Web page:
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Movie vigilantes will blow you away

Jodie Foster’s ‘Brave One’ character joins the ranks of Travis Bickle, Dirty Harry. By Joseph Tirella
/ Source: contributor

Along with the gangster, the movie vigilante might be the most abused cinema archetype of all time. Not that there aren’t, say, more bad films about alien invasions or possessed teenage girls or serial killers, but those movies have far too many comedic overtones (intentional or not) to give offense.

However, there’s plenty to be offended by in the vigilante genre — the latest addition to which is Jodie Foster’s new film “The Brave One.” We can start with the ridiculous, exploitive violence, the misogynistic plots (far too often the storyline revolves around rape — and brutal quasi-realistic rape scenes) and the corny one-liners that find their way into our political discourse (remember President Reagan telling Democrats to “Go ahead, make my day” a la Dirty Harry?).

Still, there’s nothing new about vigilantes. What’s Dirty Harry but John Wayne with a bigger gun and an attitude? Many of these films aren’t great, I’ll grant you that, but there are a few diamonds among this otherwise trashy genre.

“Taxi Driver” (1976)Ah, New York in the 1970s… what a dump! The trash, the graffiti, the muggers, the urban alienation! Martin Scorsese’s masterpiece is a multi-layered portrait of a disturbed loner in the post-revolution days of the 1960s when all that love and peace turned into despair and hopelessness. Travis Bickle (played so beautifully by Robert De Niro, back when he still cared) is this close to being a serial killer or an assassin. Instead, he becomes that crazed lone gunman that we often read about (Lee Harvey Oswald, Columbine, Virginia Tech, etc.) and goes on a killing rampage, taking out bad guys like Harvey Keitel. Yet, unlike his real-life counterparts, we somehow feel sympathetic for him in the end.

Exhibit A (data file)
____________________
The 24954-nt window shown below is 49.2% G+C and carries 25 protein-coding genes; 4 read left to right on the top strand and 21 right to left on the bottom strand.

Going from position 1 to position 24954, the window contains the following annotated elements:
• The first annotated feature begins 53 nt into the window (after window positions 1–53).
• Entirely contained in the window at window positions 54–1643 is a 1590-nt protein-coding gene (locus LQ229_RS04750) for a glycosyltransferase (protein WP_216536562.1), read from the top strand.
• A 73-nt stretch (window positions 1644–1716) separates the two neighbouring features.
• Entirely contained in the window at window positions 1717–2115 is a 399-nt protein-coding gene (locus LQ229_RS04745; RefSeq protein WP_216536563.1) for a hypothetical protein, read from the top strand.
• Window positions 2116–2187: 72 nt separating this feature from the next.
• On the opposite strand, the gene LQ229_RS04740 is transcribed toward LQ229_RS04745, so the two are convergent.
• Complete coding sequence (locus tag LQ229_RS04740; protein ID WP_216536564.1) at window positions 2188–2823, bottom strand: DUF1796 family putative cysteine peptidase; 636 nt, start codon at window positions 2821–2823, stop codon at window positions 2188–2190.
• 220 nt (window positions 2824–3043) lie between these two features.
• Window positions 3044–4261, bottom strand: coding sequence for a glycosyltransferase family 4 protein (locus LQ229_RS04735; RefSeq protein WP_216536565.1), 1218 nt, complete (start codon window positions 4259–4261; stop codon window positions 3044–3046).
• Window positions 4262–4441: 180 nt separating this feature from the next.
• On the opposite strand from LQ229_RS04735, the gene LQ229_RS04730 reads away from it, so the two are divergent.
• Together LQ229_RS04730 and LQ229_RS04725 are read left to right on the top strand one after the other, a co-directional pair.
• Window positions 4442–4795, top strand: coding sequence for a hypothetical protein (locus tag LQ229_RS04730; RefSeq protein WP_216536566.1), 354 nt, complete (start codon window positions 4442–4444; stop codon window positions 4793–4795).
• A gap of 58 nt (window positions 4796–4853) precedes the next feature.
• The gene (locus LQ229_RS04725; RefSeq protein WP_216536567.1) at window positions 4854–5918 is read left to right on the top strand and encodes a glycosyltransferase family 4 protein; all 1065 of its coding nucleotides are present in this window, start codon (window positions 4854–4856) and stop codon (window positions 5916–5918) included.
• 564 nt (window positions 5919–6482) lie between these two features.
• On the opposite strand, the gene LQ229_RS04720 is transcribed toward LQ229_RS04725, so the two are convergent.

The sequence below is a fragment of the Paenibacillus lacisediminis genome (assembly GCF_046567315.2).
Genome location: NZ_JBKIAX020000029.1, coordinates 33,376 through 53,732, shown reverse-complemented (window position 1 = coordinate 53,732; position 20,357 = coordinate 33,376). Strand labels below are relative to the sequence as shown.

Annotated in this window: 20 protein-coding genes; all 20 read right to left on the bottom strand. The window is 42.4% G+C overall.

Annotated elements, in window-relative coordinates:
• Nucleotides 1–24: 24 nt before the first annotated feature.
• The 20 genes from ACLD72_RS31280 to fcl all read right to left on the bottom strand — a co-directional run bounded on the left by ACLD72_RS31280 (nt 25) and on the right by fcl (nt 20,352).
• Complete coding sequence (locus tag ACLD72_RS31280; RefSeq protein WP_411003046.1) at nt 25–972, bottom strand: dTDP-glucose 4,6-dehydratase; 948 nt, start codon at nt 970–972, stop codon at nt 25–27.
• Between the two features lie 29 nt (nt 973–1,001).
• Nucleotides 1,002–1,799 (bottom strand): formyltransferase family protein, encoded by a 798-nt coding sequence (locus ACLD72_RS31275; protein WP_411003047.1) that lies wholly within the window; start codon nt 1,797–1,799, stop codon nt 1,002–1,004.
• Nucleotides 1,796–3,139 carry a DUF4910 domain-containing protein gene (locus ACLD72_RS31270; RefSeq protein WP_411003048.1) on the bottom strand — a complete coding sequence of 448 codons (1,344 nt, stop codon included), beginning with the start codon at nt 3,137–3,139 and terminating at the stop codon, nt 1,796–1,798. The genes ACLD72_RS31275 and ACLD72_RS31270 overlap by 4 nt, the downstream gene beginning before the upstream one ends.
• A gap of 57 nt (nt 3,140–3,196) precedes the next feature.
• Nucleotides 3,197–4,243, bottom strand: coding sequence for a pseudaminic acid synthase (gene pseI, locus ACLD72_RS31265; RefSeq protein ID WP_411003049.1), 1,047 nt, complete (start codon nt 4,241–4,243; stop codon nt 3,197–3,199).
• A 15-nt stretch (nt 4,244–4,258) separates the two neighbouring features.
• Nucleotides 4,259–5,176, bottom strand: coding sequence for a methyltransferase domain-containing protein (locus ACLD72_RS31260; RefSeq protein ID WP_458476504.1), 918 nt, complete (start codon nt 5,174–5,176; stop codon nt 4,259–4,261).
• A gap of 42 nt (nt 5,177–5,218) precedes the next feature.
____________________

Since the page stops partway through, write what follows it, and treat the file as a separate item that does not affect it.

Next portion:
“Dirty Harry” (1971)The massive success of this film turned the vigilante genre into box-office gold (something that I’ve always thought Eastwood was secretly embarrassed by) and inspired too many bad films to count, but “Dirty Harry” is actually a very good film. It’s a stinging portrait of urban despair in America circa the 1970s (although its seriousness is pretty well hidden). The plot — like any good Western or samurai flick — is simple: a serial killer is on the loose and one cop will do anything to stop him. And when he does, we love him for it. Notable aside: “Dirty Harry” was originally written for Frank Sinatra. Can you picture Ol’ Blue Eyes delivering Dirty Harry’s iconic lines like “You’ve got to ask yourself one question: ‘Do I feel lucky?’ Well, do ya punk?” — not quite the same, is it?

“Magnum Force” (1973)Perhaps the ultimate vigilante film: Dirty Harry takes on a gang of motorcycle vigilantes. Here’s the twist: the gang is comprised of cops who are disillusioned with the criminal justice system. They like Dirty Harry and his .357 Magnum, but they think he doesn’t go far enough. So they go around killing mobsters and assorted criminals who, for one reason or another, beat the rap. But this time Detective Callahan is fighting for the system and against complete lawlessness. The second in the “Dirty Harry” series, it was originally meant to answer critics who thought the first film glorified violence. “Dirty Harry” glorifying violence? What were they thinking?